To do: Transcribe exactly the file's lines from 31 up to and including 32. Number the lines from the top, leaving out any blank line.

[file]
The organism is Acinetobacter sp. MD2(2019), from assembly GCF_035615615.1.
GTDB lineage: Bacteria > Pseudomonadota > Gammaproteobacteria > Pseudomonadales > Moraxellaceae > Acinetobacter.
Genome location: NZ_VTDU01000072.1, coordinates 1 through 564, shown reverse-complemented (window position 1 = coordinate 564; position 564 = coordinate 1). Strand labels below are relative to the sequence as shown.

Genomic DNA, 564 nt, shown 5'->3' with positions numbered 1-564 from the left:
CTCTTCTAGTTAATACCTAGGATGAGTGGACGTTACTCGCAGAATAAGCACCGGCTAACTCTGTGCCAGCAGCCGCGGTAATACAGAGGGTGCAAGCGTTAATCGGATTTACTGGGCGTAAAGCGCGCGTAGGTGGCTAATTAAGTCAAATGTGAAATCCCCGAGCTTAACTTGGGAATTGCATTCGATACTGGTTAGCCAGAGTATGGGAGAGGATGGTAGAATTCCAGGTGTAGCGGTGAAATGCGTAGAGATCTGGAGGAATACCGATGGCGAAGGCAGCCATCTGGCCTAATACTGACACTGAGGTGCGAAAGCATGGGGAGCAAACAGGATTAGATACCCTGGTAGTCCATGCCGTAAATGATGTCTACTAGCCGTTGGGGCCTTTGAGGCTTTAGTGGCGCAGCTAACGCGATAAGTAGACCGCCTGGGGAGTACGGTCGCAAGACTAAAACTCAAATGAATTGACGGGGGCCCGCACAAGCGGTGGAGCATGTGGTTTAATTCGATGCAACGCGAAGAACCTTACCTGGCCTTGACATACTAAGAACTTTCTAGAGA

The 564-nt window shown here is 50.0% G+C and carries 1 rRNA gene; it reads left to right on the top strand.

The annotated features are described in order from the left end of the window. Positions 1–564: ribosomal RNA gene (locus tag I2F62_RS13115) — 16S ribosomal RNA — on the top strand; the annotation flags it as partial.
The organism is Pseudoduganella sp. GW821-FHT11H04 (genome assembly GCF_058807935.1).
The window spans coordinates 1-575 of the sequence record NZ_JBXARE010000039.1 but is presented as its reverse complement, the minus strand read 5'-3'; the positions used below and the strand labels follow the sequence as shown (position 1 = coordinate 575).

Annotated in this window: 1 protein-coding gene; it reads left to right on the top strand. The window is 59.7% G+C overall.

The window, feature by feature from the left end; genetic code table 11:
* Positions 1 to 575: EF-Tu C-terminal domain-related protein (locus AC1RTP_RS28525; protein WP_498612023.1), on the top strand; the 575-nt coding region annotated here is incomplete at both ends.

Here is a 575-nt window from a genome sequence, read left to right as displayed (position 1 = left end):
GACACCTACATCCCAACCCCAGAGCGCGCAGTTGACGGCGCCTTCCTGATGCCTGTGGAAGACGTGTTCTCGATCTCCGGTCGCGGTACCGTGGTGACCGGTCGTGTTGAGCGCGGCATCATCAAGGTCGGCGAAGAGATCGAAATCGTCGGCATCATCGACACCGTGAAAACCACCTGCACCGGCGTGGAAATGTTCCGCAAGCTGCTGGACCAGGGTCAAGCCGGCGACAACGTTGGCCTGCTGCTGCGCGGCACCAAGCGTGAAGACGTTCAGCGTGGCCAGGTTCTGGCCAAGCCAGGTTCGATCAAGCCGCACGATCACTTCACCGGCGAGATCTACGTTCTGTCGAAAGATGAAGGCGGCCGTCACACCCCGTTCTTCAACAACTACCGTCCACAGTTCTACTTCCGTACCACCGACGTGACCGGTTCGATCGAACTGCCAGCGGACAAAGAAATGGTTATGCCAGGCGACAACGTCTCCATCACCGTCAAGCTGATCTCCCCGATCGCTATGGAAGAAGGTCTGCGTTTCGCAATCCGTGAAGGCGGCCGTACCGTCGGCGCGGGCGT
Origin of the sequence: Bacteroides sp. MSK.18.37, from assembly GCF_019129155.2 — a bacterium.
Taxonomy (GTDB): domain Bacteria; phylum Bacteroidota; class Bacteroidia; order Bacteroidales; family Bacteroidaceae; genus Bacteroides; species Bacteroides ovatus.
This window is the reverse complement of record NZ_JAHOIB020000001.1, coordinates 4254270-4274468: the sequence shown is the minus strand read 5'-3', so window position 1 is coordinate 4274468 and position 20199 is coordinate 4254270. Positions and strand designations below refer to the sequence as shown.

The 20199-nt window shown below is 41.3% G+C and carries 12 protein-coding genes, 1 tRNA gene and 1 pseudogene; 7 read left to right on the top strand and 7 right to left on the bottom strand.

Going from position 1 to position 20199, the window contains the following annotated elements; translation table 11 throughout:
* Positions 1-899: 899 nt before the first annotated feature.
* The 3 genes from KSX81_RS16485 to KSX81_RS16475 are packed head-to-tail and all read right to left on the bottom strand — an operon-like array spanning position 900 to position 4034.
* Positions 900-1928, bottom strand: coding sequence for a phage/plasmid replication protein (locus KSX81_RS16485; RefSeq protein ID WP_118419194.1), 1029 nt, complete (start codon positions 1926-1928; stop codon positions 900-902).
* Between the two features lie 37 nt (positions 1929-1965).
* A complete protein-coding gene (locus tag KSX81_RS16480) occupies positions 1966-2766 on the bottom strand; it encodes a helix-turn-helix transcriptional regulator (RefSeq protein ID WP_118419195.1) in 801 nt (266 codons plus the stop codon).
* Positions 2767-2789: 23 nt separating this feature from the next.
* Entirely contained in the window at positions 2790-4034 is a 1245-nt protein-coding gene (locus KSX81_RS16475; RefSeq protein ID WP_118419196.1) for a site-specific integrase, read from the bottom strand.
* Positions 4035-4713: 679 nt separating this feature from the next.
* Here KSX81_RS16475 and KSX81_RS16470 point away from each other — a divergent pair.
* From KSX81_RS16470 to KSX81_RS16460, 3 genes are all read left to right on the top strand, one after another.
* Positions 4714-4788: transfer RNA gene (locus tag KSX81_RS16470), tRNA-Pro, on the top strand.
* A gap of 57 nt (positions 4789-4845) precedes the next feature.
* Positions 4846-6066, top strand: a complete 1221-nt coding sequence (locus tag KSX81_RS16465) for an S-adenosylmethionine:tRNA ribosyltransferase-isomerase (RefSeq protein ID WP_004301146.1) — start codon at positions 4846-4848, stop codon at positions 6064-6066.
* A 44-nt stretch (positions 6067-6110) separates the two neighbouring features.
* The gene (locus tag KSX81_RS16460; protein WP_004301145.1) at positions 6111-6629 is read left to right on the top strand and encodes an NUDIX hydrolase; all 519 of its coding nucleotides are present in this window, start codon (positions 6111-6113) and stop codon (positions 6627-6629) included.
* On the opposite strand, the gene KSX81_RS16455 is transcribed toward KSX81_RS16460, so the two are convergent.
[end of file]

* A gap of 57 nt (positions 4789-4845) precedes the next feature.
* Positions 4846-6066, top strand: a complete 1221-nt coding sequence (locus tag KSX81_RS16465) for an S-adenosylmethionine:tRNA ribosyltransferase-isomerase (RefSeq protein ID WP_004301146.1) — start codon at positions 4846-4848, stop codon at positions 6064-6066.